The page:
Welcome, dear scribe, to hell.

You have, through some unfathomable twist of destiny, arrived in a dark and lonesome wood, wherein the straight road no longer lies. Here, in these hallowed pages, you will read of a descent into the depths of the inferno, where light is but a memory. Here, you will find The English Cantos.

Like Dante before him, the poet James Sale takes us on a journey into a contemporary vision of hell and heaven, based off his near-death experience in Ward 17 of Bournemouth General. The English Cantos is an epic told in 33 cantos, using the terza rima of Dante, standing four-square against the meaninglessness of post-modernism. As Virgil guided Dante, so too Dante will guide James on this incredible journey. Follow its progress:

Canto 1 – “It had to be – that long descent began”

Canto 2 – “Another depth beckoned.”

Canto 3 – “My soul in living now wanted to hide “

Canto 4 – “And how I ran – in terror from those cries”

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Here are what some people have said about The English Cantos:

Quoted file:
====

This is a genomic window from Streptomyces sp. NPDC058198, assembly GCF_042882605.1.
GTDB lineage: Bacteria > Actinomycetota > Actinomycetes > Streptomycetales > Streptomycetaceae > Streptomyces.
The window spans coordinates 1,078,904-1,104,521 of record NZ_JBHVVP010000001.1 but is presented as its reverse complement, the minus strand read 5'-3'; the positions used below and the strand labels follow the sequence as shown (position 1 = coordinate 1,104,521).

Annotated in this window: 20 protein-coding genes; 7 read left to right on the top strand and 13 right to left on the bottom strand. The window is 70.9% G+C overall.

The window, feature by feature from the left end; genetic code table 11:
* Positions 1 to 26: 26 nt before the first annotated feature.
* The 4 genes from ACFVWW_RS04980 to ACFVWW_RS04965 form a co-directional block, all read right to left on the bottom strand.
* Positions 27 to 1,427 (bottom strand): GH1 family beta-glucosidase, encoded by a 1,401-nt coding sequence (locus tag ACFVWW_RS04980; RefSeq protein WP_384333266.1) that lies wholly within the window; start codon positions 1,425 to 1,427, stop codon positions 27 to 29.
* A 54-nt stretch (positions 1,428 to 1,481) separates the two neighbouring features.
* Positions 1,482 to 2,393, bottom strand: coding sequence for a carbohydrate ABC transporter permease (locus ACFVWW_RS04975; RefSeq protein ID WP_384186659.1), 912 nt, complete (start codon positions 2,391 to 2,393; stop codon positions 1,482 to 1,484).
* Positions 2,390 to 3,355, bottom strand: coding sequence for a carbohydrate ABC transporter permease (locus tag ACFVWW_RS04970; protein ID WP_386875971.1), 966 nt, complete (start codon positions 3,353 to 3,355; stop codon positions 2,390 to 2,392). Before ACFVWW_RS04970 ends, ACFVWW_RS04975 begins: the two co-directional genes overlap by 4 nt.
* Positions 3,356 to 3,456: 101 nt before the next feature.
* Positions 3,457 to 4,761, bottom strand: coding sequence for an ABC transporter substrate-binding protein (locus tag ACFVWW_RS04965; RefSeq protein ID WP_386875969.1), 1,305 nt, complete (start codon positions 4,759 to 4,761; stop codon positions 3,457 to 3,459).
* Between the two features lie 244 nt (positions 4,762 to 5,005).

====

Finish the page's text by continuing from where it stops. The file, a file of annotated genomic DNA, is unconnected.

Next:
“To attempt a Dantesque canto is plucky, daring, and audacious. ”

-Buceli de Werse, poet

“As others have said, this is an ambitious project to begin, but I think Mr. Sale has met the challenge and begun with a bang. The writing is spectacular, peppered throughout with quotable moments (and many people in the comments have already begun quoting it), interesting metrical variations, and interesting rhymes and slant-rhymes. And the subject matter… well, let us just note what a bold task it is to take on a project like this.” – J. Simon Harris, poet and translator of Dante’s Divine Comedy

“I am in awe!”

Carol Smallwood, poet

“Extraordinary and powerful, and a demonstration of how traditional style and references can speak directly to contemporary concerns and that ‘meaningless of post-modernism’ that James Sale mentions. I look forward to more instalments, in the hope that they will help us all rediscover spirituality and put aside at least some of the materialism of the world today.”

-David Orme, author

“I absolutely love this poem. It takes you through a whole range of emotions and the personal hell James went through with his own ill health. You really feel the pain and then the joyous recovery.”

-Sue Kerr, reader & book-club leader